Grand challenges today in politics, economics, social justice, immigration, armed conflicts, and environment are creating an overlapping effect between the Asian and the global, making it necessary that the existing framework for Asian Studies be re-crafted. Intensifying flows of people, goods, ideas, and cultures within Asia and between Asia and the rest of the world are calling for a new approach to Asia from a transnational and transhistorical perspective. The Chao Center’s research initiative, the Transnational Asia Research Initiative (TARI), brings together scholars from a broad spectrum of disciplines and methodologies to address this complexity.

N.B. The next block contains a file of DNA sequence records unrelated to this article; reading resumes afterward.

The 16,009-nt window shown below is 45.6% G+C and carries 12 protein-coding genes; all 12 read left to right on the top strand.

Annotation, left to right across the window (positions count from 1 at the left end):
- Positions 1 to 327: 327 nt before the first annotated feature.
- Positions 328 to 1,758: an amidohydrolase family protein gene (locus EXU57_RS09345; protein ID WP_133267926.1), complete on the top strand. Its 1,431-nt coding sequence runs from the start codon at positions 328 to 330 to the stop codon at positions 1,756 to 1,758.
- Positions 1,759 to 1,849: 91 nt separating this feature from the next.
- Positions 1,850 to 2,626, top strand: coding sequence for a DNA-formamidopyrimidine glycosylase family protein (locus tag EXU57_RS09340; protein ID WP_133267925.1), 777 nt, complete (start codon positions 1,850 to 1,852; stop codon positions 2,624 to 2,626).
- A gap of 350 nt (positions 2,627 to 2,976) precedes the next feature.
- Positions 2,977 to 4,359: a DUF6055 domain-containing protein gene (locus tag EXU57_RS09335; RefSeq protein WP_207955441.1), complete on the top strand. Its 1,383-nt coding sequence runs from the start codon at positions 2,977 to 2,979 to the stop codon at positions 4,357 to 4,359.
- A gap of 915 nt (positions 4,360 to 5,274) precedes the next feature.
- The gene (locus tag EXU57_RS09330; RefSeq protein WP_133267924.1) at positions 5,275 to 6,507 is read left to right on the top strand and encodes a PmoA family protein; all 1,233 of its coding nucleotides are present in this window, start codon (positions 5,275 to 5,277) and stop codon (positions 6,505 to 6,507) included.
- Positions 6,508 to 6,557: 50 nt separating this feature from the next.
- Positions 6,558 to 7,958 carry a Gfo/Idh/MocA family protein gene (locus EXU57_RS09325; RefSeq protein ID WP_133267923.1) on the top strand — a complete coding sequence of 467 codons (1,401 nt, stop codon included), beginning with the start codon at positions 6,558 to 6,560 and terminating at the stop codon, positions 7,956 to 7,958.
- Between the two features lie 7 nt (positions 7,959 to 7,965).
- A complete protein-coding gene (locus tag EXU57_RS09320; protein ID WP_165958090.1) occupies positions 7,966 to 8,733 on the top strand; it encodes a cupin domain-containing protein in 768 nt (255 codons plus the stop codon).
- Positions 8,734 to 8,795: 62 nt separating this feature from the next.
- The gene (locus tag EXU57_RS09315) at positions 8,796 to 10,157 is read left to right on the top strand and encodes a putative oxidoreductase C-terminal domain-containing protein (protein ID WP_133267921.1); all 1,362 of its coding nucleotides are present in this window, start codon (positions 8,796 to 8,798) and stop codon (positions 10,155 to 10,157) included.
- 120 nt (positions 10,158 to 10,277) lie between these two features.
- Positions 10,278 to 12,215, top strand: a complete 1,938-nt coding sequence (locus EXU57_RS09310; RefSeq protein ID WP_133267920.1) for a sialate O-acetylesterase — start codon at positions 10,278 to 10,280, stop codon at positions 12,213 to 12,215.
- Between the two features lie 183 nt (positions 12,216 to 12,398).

Abstract: Color is a basic aspect of visual perception, naturally tied to everything we see and affecting everything from our immediate mental states to long-term social and economic structures. In this sense, it is one of the more universal aspects of human experience. At the same time, colors are also highly subjective. Depending on a myriad of factors of materiality, biology, religion, aesthetics, and more, colors take on entirely disparate significance. How can a scholar bridge this gap, approaching colors in broadly human terms while also doing justice to many varied contexts? This presentation offers one possible approach from the realm of Buddhist studies, looking across borders of tradition and subjects of language, philosophy, science, art, and ritual to uncover several unique considerations of color in Buddhism. Topics of discussion include language in the Rg Veda, philosophy in Vasubandhu’s Treasury of Abhidharma, meditation in Buddhaghosa’s Path of Purification, Sri Lankan and Tibetan artistic manuals, the Pancaraksa goddesses in Nepal, mandalas, homa rituals, and modern technologies that create unique experiences of color in diasporic contexts.